Merry Christmas to all our readers around the world. Continuing our mini theme of Christmas related items, tonight we are looking at a Christmas Airgraph sent in 1944:The airgraph was a post office initiative to allow messages to be sent to loved ones around the world without the problems of shipping bulky mail. Senders filled out an airgraph form, it was photographed and miniaturised and then sent to the other side of the world. Once here the messages were printed and distributed to the men. This system meant that sending 1600 airgraphs on film weighed 5oz compared to 50lbs for the same number of letters. There was also the added advantage that if a plane was lost carrying the microfilm, a copy had been kept in the UK and could be sent again. This service was advertised to the public in magazines and post offices:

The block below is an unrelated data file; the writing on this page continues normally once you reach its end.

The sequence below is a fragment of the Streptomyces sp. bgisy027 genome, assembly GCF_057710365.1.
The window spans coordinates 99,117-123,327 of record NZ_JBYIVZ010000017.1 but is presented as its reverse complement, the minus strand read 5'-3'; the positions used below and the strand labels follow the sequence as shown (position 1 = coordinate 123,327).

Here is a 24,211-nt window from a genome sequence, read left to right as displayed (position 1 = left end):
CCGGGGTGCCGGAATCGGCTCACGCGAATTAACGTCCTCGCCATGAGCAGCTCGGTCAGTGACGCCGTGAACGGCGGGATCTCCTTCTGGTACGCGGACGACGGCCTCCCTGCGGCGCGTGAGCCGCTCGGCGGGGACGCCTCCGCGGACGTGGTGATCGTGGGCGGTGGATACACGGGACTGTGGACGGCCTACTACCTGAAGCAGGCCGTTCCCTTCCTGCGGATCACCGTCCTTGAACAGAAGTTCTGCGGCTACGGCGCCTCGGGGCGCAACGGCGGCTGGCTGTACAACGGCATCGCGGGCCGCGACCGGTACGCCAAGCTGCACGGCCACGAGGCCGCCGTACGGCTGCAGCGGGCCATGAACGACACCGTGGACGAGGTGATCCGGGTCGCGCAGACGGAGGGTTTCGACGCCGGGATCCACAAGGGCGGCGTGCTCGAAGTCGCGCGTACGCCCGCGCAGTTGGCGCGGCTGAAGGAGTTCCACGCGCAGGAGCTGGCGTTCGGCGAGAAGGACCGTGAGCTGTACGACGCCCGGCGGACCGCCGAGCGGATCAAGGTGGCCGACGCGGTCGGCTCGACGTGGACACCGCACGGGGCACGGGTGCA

The airgraphs used the Kodak Microfilm system, called Recordak, that had been used for record keeping in business since the early 1930s. the first airgraphs arrived in Cairo on April 21st 1941 with just 70,000 letters. Within two months the average number of letters sent using this system was 500,000 a month. The system was used in both directions, with airgraphs sent back to Britain from overseas postings, as seen in this photograph of a soldier filling out an airgraph form:A great site detailing the airgraph process can be found here. My example of an airgraph was sent by TH Purslow of Birmingham:To his son Corporal Purslow, at 416 Ordnance Park, 37 Vehicle Company, RAOC, British North African Force:The message is a fairly banal Christmas greeting, wishing the man’s son well and hoping for his speedy return:This Christmas form was specially produced and available from the post office for the price of 3d, which included the postage.